Here is what I did.  Hallie found her account that was hacked and I wrote a comment on the girls' account for all of her (or rather, Hallie's) followers to see.  It read as follows:

"This is Hallie's mom.  I know you hacked her account and took her password.  I am going to contact Instagram and shut down EVERY SINGLE ONE of your accounts (the bitch, or hairy middle aged man, had like 7) if you do not contact Hallie and give her the new password to access her account. You have 20 minutes.  GO."

The GIRL immediately KIK'ed Hallie saying that she had no idea what I was talking about.  I replied back, "This is her Mother.Time is running out."

The GIRL kik'ed again asking WHICH account Hallie's was.

I replied, "How many accounts have you hacked?"

The GIRL then gave Hallie the new password.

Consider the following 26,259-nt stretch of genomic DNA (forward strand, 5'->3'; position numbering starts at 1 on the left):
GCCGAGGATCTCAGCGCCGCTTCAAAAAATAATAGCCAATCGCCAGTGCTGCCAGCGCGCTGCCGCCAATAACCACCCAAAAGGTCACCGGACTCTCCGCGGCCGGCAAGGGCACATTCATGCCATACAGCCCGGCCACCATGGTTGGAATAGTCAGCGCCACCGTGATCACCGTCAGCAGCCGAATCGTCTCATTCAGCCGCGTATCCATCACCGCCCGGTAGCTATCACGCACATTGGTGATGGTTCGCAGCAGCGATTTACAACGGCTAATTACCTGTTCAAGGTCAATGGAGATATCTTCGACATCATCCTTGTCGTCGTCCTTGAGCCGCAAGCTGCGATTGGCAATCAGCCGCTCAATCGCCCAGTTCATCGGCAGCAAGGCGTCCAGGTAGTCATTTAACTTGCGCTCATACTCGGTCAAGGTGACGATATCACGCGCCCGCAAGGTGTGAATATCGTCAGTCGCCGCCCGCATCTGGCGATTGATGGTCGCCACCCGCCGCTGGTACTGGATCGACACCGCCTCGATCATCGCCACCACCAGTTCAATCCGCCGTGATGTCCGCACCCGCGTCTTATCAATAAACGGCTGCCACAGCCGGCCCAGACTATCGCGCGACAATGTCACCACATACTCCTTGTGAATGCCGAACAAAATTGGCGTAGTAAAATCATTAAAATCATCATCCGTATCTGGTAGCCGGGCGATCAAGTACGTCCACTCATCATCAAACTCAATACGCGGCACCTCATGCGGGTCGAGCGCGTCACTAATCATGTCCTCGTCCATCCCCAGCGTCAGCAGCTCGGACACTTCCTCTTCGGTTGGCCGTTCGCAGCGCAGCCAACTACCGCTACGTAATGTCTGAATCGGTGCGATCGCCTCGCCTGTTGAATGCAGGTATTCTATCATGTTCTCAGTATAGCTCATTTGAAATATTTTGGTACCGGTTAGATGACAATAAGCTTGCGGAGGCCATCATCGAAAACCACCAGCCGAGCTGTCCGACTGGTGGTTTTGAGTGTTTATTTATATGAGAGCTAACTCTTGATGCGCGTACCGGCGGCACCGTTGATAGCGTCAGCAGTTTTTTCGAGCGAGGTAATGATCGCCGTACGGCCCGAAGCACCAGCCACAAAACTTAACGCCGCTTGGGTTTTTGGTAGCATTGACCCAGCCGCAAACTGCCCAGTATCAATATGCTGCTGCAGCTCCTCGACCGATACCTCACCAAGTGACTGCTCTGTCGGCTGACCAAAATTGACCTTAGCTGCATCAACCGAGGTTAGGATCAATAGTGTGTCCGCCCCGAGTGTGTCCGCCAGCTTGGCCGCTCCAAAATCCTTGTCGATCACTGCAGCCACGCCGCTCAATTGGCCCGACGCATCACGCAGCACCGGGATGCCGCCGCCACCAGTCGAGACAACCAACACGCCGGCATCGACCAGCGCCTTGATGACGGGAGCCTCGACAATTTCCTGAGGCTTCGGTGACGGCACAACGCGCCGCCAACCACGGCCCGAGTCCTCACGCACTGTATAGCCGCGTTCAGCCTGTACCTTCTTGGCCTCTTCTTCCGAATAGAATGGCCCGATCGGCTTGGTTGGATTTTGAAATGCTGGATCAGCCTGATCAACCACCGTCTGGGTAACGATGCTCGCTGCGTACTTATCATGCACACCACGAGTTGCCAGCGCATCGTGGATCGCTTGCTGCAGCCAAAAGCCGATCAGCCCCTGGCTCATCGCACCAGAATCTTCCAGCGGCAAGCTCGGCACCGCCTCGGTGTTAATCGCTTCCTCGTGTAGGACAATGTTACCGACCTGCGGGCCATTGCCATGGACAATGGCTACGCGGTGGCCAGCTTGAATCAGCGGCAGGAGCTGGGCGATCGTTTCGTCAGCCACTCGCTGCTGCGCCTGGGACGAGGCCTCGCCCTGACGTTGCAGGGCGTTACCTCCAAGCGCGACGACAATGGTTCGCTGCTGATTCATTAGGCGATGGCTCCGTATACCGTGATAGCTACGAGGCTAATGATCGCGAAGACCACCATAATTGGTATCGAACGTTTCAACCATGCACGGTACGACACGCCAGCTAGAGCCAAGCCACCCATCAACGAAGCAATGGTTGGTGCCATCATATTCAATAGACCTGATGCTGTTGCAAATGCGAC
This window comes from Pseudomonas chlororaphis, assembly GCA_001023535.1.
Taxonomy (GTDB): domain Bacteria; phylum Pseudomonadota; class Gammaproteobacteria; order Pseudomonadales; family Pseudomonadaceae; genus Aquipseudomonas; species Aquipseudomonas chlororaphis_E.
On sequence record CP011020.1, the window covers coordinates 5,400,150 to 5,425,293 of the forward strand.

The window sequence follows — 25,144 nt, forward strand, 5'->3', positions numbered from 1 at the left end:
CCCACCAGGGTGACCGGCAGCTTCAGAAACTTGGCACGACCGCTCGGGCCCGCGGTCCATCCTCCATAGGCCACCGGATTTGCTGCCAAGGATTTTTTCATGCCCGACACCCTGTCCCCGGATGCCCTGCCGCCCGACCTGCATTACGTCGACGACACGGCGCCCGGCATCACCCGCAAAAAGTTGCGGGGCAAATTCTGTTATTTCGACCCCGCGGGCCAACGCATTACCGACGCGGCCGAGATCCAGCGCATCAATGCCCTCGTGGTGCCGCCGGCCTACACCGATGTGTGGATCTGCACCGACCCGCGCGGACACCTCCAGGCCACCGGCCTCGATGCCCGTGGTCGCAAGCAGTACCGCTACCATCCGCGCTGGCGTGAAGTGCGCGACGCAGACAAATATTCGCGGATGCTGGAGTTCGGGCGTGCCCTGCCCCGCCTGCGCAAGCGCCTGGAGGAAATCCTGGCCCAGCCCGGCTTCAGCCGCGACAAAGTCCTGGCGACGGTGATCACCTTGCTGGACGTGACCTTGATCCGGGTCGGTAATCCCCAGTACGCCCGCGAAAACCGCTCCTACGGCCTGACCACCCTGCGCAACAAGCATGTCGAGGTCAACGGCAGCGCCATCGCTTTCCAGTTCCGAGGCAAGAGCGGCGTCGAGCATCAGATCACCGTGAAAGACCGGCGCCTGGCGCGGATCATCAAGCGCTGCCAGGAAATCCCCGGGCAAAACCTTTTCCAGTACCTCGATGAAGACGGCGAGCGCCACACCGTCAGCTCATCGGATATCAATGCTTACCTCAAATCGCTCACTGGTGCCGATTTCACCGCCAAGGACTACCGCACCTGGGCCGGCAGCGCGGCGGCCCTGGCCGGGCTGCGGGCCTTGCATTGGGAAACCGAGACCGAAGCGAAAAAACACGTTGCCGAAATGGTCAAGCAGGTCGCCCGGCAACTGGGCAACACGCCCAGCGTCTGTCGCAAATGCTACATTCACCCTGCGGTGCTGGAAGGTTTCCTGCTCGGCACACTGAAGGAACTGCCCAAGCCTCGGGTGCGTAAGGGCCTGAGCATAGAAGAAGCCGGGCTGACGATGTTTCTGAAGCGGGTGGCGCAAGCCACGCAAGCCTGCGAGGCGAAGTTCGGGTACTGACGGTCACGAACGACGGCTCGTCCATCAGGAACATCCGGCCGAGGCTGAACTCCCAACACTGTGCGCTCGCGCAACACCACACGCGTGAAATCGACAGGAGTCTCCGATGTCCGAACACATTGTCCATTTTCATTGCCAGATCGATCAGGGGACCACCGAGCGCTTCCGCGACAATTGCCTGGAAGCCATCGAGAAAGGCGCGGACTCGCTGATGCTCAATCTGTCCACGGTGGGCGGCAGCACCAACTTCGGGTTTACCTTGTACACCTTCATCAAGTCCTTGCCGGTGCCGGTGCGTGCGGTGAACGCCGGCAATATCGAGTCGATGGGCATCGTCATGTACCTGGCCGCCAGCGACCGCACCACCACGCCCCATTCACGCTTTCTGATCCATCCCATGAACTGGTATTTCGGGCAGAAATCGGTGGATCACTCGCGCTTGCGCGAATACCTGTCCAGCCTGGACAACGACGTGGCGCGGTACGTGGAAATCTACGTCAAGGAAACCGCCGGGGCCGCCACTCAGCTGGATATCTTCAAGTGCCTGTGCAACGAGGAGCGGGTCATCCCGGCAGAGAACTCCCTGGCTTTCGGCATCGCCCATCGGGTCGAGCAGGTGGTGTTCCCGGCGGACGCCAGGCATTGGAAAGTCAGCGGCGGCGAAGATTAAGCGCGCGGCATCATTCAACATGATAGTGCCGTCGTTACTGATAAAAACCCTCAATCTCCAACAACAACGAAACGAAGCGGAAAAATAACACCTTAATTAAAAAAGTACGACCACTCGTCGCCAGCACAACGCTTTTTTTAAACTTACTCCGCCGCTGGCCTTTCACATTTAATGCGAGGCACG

I contacted Instagram and reported the whole thing anyway.  That is where it stands right now.

Hallie now has her phone restricted at bedtime and EVERYTHING is an open for me to look at.  The whole episode scared the shit out of everyone in our family.

So you know, I hatched this whole plan after a sleepless night of gut wrenching parental soul searching.

No one ever tells you how hard it is going to be when you decide to have that third glass of wine in your twenties and you and your husband decide to just "roll the dice".  Parenting is rewarding and explorative and a box full of chocolates and all that other bullshit, but mostly parenting is MENTALLY EXHAUSTING if you have even an OUNCE of self-consciousness, because the beauty of it all, is that you can ALWAYS blame yourself.

That is my advice to you today.  Not to NOT have that third glass of wine.  That would be ridiculous.  And hippocritical.  My advice today is to find your new normal, in terms of raising your children in the Age of Social Media.  People our age can totally reject it because they are old, and that is what old people do (Andrew), but if you have a child, you cannot ignore it, because it is like a Tsunami.  You either take a deep breath and bear hug the trunk of a palm tree or you will end up doing underwater sommersaults into the depths of the ocean.

We cannot afford to be out of touch, y'all.  Our children's futures are counting on it.